This example describes the formation of colloidal metal in a common organic solvent, dissolving a polymer in the resultant mixture, and casting therefrom a colloidal metal-containing film.
To a 5 mL sample of dispersed colloidal gold in acetone prepared as in Example 1 was added approximately 0.25 g cellulose acetate (Kodak 4650, 39.9% acetyl content, Eastman Kodak Co., Rochester, N.Y.) and the mixture was vigorously stirred. The solid polymer dissolved to give a viscous purple mixture of cellulose acetate and colloidal gold. Free-standing polymer films containing dispersed colloidal gold were formed by casting the fluid mixture on a glass substrate and allowing the liquid to evaporate. The presence of colloidal gold was confirmed by TEM.
This example illustrates the affinity of a polymer for colloidal metal particles.
A portion of the fluid mixture described in Example 6 containing acetone, dissolved cellulose acetate, and colloidal gold was poured into water to cause precipitation of the polymer, which was collected by filtration. The colloidal gold was shown by TEM to be in the polymer. Further evidence was provided by the pale purple color of the polymer and the lack of color in the filtrate.
This example describes the use of a gas evaporation reactor (GER) to form colloidal metal dispersions in a polymer.
A gas evaporation reactor (GER) was built based on designs essentially according to Kimura and Bandow (supra) Using nitrogen as a carrier gas and acetone as the organic liquid, the GER was used to make a colloidal gold dispersion in acetone. The resulting dispersion behaved in all ways like the dispersions prepared using the metal atom reactor. When soluble polystyrene was added to this dispersion and thin films cast, colloidal gold was incorporated into the films.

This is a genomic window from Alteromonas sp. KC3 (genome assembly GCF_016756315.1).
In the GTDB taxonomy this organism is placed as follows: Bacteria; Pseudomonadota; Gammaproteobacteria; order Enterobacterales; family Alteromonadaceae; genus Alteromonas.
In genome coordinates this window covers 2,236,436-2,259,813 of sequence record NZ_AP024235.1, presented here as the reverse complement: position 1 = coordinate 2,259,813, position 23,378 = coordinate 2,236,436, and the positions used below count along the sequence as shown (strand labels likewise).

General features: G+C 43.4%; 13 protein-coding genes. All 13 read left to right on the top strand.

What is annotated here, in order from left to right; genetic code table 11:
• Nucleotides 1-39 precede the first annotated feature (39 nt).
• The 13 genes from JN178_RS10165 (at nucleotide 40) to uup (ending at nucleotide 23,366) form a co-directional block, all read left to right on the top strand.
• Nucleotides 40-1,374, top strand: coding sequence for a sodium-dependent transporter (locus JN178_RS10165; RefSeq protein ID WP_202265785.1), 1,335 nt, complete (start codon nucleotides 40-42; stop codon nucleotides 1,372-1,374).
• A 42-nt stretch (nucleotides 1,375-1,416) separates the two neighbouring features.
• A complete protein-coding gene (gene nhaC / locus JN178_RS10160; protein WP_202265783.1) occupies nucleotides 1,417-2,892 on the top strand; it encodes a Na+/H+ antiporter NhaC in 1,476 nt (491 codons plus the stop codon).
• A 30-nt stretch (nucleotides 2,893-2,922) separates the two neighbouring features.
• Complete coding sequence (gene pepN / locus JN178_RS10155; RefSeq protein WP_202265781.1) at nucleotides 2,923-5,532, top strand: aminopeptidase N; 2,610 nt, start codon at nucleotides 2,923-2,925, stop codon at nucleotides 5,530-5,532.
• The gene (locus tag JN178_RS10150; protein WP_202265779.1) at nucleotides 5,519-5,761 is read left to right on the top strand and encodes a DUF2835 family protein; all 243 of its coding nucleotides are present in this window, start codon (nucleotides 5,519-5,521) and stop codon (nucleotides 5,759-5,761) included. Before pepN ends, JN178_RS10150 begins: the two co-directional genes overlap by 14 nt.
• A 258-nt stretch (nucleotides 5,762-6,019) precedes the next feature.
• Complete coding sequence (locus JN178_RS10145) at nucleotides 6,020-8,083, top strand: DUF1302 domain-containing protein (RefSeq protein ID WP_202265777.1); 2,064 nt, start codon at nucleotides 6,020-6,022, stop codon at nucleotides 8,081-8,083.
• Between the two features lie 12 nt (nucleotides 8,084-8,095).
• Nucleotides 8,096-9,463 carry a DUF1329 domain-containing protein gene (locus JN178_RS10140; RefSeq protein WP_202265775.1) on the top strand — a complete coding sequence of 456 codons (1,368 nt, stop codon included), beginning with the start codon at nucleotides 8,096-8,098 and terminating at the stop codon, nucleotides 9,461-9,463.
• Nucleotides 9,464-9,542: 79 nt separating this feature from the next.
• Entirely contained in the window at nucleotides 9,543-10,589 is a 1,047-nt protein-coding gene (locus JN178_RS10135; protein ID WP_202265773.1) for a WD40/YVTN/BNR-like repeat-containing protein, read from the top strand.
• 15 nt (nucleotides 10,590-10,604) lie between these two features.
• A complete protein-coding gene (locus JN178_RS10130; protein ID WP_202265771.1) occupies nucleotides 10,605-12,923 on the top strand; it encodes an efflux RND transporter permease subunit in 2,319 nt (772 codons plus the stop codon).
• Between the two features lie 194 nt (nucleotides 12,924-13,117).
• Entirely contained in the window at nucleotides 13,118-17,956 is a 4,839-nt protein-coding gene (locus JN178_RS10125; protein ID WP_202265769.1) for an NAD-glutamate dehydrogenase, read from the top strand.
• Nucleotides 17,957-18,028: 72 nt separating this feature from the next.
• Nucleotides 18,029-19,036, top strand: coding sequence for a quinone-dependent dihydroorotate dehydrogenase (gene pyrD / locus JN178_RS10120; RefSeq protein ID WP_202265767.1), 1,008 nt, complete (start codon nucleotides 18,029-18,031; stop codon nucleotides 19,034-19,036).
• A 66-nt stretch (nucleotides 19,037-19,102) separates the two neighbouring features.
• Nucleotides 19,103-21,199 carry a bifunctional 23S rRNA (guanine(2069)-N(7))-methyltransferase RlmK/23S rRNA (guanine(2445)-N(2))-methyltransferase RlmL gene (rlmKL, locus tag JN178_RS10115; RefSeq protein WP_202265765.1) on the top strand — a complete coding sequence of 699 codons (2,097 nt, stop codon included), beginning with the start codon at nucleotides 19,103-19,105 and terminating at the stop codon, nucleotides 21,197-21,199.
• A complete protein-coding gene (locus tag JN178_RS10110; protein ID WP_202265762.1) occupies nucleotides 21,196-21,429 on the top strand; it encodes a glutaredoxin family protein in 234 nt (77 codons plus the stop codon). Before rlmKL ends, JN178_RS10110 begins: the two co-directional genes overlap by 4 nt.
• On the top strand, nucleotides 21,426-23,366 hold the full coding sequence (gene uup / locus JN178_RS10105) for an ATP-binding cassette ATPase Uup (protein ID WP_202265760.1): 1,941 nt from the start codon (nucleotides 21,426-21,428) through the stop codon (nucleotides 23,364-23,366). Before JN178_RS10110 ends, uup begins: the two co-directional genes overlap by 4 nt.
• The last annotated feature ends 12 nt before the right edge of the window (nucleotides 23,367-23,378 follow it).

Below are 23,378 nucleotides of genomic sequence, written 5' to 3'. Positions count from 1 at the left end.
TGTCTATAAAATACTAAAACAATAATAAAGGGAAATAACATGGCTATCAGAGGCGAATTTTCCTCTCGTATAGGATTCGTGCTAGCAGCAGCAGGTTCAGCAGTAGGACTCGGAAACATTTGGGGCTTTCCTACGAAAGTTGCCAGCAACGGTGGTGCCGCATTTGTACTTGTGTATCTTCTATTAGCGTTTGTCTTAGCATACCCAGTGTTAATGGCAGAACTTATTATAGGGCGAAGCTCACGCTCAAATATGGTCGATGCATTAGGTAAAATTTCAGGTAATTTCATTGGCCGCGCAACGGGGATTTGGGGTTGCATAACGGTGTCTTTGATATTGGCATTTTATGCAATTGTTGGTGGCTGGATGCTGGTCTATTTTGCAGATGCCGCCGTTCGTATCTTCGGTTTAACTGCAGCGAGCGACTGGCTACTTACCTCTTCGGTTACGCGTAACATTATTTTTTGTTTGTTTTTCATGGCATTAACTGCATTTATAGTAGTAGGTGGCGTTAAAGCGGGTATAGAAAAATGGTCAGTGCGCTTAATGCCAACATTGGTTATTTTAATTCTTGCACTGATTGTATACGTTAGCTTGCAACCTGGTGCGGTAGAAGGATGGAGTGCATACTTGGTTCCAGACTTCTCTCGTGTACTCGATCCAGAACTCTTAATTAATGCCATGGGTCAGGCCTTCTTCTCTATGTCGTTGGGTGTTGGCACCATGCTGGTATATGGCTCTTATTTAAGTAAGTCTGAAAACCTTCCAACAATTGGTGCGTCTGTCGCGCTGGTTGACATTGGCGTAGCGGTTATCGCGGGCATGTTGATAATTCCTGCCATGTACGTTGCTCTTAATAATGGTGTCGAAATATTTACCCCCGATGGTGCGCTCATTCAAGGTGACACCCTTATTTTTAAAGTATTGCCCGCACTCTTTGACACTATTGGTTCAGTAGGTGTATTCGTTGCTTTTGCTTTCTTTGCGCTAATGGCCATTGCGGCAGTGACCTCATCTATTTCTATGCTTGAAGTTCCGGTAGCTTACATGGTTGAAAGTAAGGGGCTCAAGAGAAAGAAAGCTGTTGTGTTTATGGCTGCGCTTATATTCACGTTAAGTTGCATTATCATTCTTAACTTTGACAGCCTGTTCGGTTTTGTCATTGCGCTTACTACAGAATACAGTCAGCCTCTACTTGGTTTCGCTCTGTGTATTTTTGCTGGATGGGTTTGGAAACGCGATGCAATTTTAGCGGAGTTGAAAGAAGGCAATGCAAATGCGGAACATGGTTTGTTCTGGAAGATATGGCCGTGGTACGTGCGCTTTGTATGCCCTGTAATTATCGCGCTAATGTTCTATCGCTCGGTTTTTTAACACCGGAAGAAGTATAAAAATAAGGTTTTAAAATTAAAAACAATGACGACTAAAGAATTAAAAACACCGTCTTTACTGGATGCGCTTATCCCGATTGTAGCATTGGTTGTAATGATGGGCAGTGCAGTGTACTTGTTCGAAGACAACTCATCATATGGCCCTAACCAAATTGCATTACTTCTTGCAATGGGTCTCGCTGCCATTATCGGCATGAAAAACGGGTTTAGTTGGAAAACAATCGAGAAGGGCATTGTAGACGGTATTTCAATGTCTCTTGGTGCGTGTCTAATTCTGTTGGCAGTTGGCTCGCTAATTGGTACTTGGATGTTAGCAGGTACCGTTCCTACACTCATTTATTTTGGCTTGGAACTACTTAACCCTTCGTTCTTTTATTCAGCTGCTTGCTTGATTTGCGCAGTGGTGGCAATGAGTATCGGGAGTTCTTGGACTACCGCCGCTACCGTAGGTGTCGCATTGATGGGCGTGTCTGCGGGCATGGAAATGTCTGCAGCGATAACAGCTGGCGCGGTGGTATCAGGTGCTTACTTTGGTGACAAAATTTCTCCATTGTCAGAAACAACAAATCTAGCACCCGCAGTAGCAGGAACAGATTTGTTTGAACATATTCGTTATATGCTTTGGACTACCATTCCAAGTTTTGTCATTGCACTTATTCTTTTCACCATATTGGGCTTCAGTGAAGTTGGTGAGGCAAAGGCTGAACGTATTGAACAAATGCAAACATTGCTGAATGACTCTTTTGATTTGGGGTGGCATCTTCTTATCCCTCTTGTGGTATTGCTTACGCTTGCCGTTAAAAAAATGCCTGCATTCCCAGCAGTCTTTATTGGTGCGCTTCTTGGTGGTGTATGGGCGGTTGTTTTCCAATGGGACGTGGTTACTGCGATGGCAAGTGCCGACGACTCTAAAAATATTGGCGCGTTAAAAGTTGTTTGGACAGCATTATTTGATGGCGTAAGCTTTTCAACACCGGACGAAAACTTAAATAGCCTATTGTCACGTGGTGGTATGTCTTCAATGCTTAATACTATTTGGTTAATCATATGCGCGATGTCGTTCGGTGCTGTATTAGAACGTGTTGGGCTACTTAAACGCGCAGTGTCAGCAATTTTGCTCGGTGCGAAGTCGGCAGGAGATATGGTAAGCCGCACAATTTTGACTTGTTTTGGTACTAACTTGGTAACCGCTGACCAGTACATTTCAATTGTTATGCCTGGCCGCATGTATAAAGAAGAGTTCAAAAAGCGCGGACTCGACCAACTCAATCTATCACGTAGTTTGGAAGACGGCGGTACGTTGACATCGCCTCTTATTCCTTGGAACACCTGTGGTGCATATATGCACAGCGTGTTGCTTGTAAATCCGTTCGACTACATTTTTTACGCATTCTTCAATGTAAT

This example describes the formation of a colloidal copper dispersion in polyethylene glycol 300 (PEG-300).
Polyethylene glycol (PEG-300, 150 mL, EM Science, Cherry Hill, N.J.) was placed in the 5 L reaction flask of a Torrovap brand rotary metal atom reactor. The flask was mounted on the reactor, cooled to 0° C., rotated, and the system was evacuated to 1O-5 torr. Copper metal (0.40 g) was evaporated into the rotating PEG-300 liquid from a resistively (21.5 A, 2.12 v) heated alumina coated tungsten wire crucible (GTE Sylvania, Exeter, N.H.) over the course of 45 min. The PEG gradually acquired a red-brown color as the evaporation progressed. Copper evaporation was stopped and the vacuum was broken with nitrogen after the crucible had cooled. The flask was removed and the contents were filtered through a medium porosity glass frit to give a red-brown filtrate. Aliquots of this filtrate which were stored in screw-cap sample vials retained the red-brown color for several weeks. Aliquots which were allowed to stand in open containers developed a green coloration over the course of several hours. The dispersions remained stable throughout the color change. Oxidation of copper to copper oxide was believed to be responsible for the color change.
This example describes the preparation of colloidal copper dispersion in PPG-425 and subsequent reaction with an added isocyanate to provide a copper-containing polyurethane.